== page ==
Canada will cease air strikes against ISIS by the end of this month but will triple its troops in Iraq to train Kurdish forces fighting the Islamic terror group.
Prime Minister Justin Trudeau said that Canada will withdraw six CF-18 fighter jets by 22 February, but will retain two surveillance planes.
Canadian Armed Forces members in the coalition mission will be increased from 600 to around 830, while the current 69 ground training troops will be tripled.
The country will spend more than C$1.6bn over three years towards improving security, and providing humanitarian aid to the region.
Out of the total funds, C$264m will be utilised to extend the military mission in Iraq and Syria until March 31, 2017, $145m in non-military security efforts, $840m in humanitarian assistance, and $270m to strengthen the forces in Jordan and Lebanon.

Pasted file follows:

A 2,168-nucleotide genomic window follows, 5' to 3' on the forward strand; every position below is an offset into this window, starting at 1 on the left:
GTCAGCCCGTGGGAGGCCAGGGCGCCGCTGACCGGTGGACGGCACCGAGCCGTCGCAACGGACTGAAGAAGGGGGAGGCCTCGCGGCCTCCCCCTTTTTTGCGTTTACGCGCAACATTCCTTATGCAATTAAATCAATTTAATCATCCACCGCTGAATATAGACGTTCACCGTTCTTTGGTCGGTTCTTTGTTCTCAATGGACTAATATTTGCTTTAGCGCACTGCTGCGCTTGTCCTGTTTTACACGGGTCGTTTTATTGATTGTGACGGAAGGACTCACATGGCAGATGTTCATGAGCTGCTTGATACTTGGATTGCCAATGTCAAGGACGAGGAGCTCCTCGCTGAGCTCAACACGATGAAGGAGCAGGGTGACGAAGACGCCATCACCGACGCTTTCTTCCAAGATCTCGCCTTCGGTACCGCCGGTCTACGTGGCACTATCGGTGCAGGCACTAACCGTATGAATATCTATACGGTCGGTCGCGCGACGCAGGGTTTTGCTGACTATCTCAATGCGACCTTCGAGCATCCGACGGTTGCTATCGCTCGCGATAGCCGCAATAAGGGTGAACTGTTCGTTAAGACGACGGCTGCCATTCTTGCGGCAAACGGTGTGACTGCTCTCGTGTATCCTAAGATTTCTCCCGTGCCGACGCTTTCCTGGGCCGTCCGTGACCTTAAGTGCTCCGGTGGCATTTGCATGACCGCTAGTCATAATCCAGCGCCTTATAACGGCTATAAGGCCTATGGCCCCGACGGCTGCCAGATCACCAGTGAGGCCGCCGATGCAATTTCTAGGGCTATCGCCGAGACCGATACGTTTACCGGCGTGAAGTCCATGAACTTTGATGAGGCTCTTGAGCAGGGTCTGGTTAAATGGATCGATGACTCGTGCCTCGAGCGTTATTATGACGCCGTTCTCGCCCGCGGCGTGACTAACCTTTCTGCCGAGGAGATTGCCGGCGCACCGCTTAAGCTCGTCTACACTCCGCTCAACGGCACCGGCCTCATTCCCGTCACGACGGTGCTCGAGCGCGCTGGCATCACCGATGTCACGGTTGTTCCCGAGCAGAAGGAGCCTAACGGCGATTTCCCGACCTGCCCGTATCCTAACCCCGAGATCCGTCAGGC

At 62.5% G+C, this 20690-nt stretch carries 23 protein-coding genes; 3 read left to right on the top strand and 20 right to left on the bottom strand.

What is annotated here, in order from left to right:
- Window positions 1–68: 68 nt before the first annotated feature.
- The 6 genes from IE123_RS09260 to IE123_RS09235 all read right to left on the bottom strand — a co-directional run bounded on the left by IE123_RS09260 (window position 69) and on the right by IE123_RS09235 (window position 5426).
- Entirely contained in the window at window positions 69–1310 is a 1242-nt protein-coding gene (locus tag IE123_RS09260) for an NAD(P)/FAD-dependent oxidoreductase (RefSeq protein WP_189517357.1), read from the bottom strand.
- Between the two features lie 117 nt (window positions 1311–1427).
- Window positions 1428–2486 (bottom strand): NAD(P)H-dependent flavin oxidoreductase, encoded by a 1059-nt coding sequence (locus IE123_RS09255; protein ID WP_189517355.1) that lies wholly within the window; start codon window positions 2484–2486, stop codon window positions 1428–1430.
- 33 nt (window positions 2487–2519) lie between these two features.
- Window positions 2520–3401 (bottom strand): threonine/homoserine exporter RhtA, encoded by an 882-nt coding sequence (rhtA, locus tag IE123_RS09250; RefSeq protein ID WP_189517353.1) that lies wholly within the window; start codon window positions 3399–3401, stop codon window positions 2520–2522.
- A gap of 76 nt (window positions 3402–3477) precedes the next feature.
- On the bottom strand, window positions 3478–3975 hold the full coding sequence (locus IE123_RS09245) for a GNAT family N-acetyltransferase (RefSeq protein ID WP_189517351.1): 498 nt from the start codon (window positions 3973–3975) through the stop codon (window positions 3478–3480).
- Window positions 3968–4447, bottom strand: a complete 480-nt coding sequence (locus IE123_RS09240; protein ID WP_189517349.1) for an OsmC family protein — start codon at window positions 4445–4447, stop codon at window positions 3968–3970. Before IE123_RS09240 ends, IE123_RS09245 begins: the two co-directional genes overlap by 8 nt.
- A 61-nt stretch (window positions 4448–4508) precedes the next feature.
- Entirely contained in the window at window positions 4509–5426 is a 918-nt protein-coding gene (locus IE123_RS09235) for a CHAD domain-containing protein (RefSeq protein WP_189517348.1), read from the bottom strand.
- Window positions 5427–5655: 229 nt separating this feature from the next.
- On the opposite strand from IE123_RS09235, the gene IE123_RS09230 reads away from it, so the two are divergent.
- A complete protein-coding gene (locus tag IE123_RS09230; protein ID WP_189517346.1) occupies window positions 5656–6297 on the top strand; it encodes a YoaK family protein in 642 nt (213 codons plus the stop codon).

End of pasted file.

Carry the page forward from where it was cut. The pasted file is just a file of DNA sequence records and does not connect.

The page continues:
Trudeau was quoted by The Guardian as saying: "I'm proud of the mission we've put forward.
"It's complete, it's robust.
"We will be supporting and empowering local forces to take their fight directly to ISIS, so that kilometre by kilometre, they can reclaim their homes, their land and their future."
The decision to stop air strikes is part of the poll promises made last year by Trudeau, who became the prime minister in November.
Trudeau's move is being criticised by the opposition, and is said to be against the public opinion.
Conservative opposition leader Rona Ambrose said: "This prime minister is taking a shameful step backward from our proud traditions by pulling our CF-18s and Canada out of a combat role against the greatest terror threat in the world."
Image: Canada will triple its ground training troops in Iraq. Photo: courtesy of National Defence and the Canadian Armed Forces.